Knee to keep Gibbons at DH


Decision to put him at first base on hold

Britton needs 2nd pitch


Boston -- Orioles designated hitter Jay Gibbons doesn't feel healthy enough to play the field and said that's reason enough to discount rumors that he'll be tried at first base in the near future.

He described the health of his sprained knee as up and down and said he's facing enough of a struggle starting at designated hitter.

"It's hard for it to heal," Gibbons said. "It's hard for me to build leg strength while I'm playing. They told me it's going to be this way for the rest of the year."

Gibbons has taken ground balls at first since he returned from the disabled list. Nick Markakis' success in right field has fueled rumors that Gibbons might return to the position he struggled to master earlier in his career. He has said he wouldn't be comfortable as a full-time designated hitter.

Manager Sam Perlozzo said Saturday that he has no plans to use Gibbons at first this season. That's fine by Gibbons. "If he told me to play first base today, I'd say, `I'm sorry. I can't,'" he said.

"That's not even an issue right now," he continued. "It's a non-factor. ... We haven't even talked about it."

Gibbons, who went 0-for-5 yesterday to drop his average to .274, said the knee injury might also have robbed him of power at the plate.

"My legs are really weak," he said. "I'm maybe not getting the rotation and getting my legs into it, but my swing still feels really good."

He doesn't expect the knee to improve until he rests it for a long stretch of the offseason. The sprained ligament limited him to playing in two games from May 26 to July 29.

Britton's learning curve

Chris Britton has been the Orioles' most consistent middle reliever for several months and, as such, one of the club's most pleasant surprises.

But his four-run inning against the Boston Red Sox on Saturday highlighted a flaw in his arsenal, Perlozzo said.

"I think what we've seen recently on him is that he doesn't have another pitch that he can get over," the manager said. "If you're straight fastball, fastball, fastball, sooner or later, if you don't mix something in and get somebody out and get them off your heater, they're going to time you and they're going to hit you."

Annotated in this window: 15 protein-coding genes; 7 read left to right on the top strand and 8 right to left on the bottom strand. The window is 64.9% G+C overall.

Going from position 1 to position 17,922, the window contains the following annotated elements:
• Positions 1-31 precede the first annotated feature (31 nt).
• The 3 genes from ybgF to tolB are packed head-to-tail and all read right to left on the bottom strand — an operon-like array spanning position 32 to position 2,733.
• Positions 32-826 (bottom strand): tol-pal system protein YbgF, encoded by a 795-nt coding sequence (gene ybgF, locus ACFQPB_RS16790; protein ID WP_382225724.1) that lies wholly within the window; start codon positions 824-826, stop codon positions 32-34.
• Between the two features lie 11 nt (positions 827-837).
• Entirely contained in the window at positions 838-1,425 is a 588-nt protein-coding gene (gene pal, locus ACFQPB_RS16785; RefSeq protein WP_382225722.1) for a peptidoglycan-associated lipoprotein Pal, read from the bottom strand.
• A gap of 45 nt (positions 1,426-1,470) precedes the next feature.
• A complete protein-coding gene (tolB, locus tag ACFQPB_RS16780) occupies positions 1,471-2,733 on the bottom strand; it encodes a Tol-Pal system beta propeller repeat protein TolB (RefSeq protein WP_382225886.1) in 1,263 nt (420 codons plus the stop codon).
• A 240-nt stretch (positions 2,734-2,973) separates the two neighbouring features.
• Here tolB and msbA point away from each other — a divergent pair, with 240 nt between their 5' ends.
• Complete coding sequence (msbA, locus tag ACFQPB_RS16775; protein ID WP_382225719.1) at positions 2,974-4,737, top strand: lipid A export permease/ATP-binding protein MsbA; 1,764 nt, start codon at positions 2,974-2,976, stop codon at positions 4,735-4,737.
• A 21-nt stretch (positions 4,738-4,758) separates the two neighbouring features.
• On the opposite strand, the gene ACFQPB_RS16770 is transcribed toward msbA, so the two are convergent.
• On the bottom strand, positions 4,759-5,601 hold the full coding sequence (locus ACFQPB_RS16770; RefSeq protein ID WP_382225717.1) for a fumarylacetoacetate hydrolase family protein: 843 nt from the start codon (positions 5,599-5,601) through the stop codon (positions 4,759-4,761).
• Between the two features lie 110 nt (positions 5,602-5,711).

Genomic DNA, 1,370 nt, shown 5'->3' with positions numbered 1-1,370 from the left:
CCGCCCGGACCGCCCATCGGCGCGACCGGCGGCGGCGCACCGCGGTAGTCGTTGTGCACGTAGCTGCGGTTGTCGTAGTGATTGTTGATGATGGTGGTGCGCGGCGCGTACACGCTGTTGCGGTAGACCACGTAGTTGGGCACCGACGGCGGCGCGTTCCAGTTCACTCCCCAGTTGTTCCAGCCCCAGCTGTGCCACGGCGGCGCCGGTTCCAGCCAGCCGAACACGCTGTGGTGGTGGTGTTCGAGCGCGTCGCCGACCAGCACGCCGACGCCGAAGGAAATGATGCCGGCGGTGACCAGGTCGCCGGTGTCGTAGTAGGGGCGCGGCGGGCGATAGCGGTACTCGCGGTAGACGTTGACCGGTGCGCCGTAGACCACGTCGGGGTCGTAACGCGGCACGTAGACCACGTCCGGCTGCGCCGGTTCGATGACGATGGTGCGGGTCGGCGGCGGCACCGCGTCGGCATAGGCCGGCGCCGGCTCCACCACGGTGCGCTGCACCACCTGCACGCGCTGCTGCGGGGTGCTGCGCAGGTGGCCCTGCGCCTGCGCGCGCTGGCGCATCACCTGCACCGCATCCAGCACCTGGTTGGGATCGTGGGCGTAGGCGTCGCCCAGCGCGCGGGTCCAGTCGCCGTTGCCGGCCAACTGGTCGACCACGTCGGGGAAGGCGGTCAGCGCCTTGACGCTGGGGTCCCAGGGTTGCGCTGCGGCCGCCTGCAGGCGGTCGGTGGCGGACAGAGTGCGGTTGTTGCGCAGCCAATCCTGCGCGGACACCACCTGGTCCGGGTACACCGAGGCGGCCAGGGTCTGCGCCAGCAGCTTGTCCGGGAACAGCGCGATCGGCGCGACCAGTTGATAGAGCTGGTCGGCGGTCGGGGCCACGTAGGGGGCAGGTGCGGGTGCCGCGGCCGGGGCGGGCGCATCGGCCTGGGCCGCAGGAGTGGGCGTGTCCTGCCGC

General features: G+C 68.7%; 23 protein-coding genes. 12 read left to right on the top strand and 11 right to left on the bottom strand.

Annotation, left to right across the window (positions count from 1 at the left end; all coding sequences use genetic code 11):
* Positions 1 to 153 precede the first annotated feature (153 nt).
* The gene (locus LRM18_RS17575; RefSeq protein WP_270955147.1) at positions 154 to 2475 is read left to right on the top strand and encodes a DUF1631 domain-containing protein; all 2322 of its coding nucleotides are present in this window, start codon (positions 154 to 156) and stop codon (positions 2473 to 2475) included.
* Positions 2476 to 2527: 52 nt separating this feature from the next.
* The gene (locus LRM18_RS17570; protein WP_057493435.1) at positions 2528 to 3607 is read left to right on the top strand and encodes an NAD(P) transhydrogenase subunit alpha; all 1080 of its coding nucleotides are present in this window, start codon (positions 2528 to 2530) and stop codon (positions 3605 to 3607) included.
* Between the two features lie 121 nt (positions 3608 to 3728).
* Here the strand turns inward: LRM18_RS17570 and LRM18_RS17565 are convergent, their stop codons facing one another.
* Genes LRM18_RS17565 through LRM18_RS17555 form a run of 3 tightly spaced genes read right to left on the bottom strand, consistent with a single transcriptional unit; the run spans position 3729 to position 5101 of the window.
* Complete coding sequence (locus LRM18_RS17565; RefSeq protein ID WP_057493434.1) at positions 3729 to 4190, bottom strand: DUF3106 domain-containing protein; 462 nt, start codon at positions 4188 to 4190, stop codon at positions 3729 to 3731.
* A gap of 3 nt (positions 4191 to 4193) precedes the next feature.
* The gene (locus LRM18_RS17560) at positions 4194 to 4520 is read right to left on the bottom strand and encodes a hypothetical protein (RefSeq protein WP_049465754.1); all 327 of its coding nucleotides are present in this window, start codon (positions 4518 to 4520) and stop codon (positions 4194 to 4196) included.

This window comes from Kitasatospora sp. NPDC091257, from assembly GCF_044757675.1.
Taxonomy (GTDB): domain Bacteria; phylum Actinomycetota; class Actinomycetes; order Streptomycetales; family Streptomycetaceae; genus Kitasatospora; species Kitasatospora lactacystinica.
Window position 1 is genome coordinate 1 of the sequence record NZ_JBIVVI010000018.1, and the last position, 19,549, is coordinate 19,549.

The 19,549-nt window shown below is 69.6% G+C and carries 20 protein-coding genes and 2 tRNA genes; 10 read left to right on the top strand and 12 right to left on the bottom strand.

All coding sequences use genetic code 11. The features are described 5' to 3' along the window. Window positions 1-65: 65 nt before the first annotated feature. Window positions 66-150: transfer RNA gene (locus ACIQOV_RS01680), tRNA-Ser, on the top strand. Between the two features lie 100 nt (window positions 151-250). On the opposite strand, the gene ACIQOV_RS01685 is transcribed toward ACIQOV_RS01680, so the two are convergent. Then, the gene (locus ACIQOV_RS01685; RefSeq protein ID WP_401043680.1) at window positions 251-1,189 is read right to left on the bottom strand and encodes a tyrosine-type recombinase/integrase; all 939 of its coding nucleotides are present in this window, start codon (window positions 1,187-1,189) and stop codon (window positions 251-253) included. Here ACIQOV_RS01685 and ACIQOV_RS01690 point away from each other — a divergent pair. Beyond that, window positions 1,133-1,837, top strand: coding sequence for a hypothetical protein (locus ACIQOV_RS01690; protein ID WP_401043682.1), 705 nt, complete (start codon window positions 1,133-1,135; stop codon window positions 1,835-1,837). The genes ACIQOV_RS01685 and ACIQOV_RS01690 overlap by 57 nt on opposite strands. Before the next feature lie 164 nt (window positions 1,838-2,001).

Britton has shown a decent breaking ball during his best outings but has abandoned it lately, Perlozzo said. If he doesn't sharpen that pitch or add a changeup, he may never be accepted as a setup man, capable of pitching in the tightest spots.

"Not unless he comes up with another pitch or two," Perlozzo said. "You can be a two-pitch pitcher and do something like that, but if you're a straight fastball guy and you're not throwing more than 96 or 97 mph, then you better have something else to get them off your heater."

Despite Saturday's poor outing, Britton has a 3.38 ERA. His control - 14 walks in 45 1/3 innings - may be the best in the Orioles' bullpen. That's all fairly outstanding for a guy who'd never pitched above Single-A before this season.

"The good thing about him is he usually pounds the strike zone," Perlozzo said. "And he has a little jerky delivery that seems to keep them off of him."

J. Lopez sitting there, too

Former Orioles catcher Javy Lopez was out of the Red Sox lineup for a second straight game yesterday. Lopez had two hits against the Orioles on Friday, extending his streak of multi-hit games to three. But backup Doug Mirabelli was a hero Saturday with a game-tying home run, and he started again yesterday, delivering his sixth home run.

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